Tarrafal was a prison camp in Cabo Verde, then a Portuguese overseas territory, set up after the outbreak of the Spanish Civil War (1936), where the fiercest enemies of Estado Novo regime were sent. Such a decision was an emergency measure in conditions of bloody wave of violence overflowing Iberian peninsula. Salazar answering the question about his regime’s cruel treating its opponents, noticed that all of these men were “always or almost always terrorists and extremists, ones who constructed bombs or hid fire-arms”. “Whether, asked he, saving lives of helpless people is not worth rude treating of a dozen of rotten criminals?”
There was Decree-Law №26:539, April 23, 1936, which emerged in context of reorganization of penitentiary system and gave birth to “penal colony” constructed for keeping persons sentenced to “special penalties”, as read Decree-Law №26:643, May 28, 1936, on reorganization of prisons. Paragraphs 1 and 2 of article 2 of Decree-Law №26:539 say the colony serves for receiving political and social prisoners sentenced to exile and not fit for being jailed in other prisons being injurious for other prisoners. Besides, the list includes persons condemned to long terms of imprisonment for crimes committed for political goals and those imprisoned for crime of rebellion.
On October 29, 1936 the first prisoners arrived in Tarrafal camp. During 18 years of the first period of the camp’s functioning, a total of 340 political prisoners went through it, 32 of them died there. There were mutineers from army and navy, as well as members of the “international brigades” fighting in Spanish civil war, communists, anarchists, terrorists and other extremists.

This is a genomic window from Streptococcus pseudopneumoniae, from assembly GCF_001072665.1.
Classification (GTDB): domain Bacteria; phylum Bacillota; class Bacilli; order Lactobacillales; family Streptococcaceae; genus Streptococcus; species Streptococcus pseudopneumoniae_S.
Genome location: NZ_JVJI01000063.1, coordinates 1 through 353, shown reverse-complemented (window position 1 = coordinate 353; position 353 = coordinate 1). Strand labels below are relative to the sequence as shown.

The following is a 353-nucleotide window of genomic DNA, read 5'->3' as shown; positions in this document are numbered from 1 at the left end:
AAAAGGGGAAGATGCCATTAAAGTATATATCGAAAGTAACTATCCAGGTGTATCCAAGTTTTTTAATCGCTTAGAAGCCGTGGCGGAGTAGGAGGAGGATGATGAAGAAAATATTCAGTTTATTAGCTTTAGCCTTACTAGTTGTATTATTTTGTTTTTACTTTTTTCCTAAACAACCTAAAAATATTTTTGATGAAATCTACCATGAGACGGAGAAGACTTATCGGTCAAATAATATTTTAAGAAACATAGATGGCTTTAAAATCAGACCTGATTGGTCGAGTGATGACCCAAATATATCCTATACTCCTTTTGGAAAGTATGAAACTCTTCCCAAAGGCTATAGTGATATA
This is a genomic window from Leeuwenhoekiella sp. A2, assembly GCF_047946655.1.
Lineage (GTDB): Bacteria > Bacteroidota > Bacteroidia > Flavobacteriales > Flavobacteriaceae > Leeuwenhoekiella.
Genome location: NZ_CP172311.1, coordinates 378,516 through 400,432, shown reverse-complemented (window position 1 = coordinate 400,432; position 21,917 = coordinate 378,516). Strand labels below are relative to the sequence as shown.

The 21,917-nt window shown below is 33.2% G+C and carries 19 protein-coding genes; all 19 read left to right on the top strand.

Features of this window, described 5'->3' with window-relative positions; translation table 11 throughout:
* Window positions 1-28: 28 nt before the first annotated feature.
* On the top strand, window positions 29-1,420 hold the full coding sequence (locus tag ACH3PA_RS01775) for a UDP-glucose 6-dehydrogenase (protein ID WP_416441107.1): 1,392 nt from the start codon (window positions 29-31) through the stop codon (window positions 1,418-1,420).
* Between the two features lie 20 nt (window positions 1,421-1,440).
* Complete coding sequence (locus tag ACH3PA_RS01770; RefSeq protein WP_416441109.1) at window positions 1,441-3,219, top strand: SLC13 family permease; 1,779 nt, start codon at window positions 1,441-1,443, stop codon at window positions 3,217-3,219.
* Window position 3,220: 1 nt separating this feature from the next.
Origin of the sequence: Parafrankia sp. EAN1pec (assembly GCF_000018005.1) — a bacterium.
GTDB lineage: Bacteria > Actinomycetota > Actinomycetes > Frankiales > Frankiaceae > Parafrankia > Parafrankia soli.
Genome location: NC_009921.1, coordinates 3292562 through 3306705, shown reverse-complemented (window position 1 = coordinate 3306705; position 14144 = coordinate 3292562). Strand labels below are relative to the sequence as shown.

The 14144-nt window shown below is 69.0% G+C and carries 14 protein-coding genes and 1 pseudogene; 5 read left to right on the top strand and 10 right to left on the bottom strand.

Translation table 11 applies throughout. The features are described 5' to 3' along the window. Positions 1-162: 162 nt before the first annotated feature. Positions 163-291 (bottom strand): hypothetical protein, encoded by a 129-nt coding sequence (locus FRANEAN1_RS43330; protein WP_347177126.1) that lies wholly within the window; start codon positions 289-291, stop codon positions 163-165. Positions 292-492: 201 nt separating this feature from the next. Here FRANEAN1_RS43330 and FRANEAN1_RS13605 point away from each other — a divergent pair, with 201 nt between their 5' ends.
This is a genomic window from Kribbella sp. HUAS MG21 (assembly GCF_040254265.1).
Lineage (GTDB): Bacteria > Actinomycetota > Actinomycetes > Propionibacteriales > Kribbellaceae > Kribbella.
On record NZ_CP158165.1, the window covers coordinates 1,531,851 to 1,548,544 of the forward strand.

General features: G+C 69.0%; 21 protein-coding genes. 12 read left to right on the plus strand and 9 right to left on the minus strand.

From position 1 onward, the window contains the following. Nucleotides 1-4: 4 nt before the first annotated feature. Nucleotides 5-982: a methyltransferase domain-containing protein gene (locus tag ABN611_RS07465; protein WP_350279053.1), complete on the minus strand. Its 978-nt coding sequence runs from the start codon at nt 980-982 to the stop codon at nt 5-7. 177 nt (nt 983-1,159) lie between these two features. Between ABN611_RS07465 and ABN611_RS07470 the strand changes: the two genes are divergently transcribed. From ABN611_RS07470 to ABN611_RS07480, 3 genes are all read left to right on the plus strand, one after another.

The camp guards consisted of 25 members of the Portuguese Secret police PVDE (starting from 1945 – PIDE) as well as a battallion of over 75 Angolan Auxiliary guards and few Cabo Verdiem.
The camp was closed in 1954. But was re-opened in the 1960s to jail terrorists from Portuguese Africa – 236 terrorists went through it till Apr. 25, 1974.
Let us sum up: during almost 30 years of camp’s existing, there were 576 persons (340 during 1936-54 period plus 236 more during 60-70s) jailed in it in total. 32 prisoners died there. How many people were kept and killed in Stalin’s communistic camps – just because they were of “wrong” “social origin”, because they were laborious peasants and businessmen, former officers and civil officials of old Russian regime, clergymen, monks, or just educated persons, or because they just believed in God? Hundreds of thousands. And “fascist regime” of old Portugal is called fascist because there were several hundreds of criminals – extremists (just alike their brothers-in-mind from Spain where in 1930s they killed clergymen, monks and simple believers and profanated tombs and corpses) and later, communistic and tribalistic fanatic terrorists – in Tarrafal and a couple dozens of them died there. “Fascist regime” without death penalty, with exile (pena de desterro) as the capital punishment. “Fascist regime” with a “concentration camp” with 576 prisoners in it during 30 years of its existance. How then should be called Soviet regime, with its death penalty, Gulag and hundreds of thousands of its victims, – superfascist? ultrafascist? hyperfascist?
Nevertheless, in spite of these circumstances, scary-tales about exceptional sadism and cruelty of methods with which regime’s enemy were treated in Salazar’s Portugal, are being told till now.
“Tarrafal – never more”, says slogan at the demonstration of leftists, who usually hysterically equalize Tarrafal with… Dachau!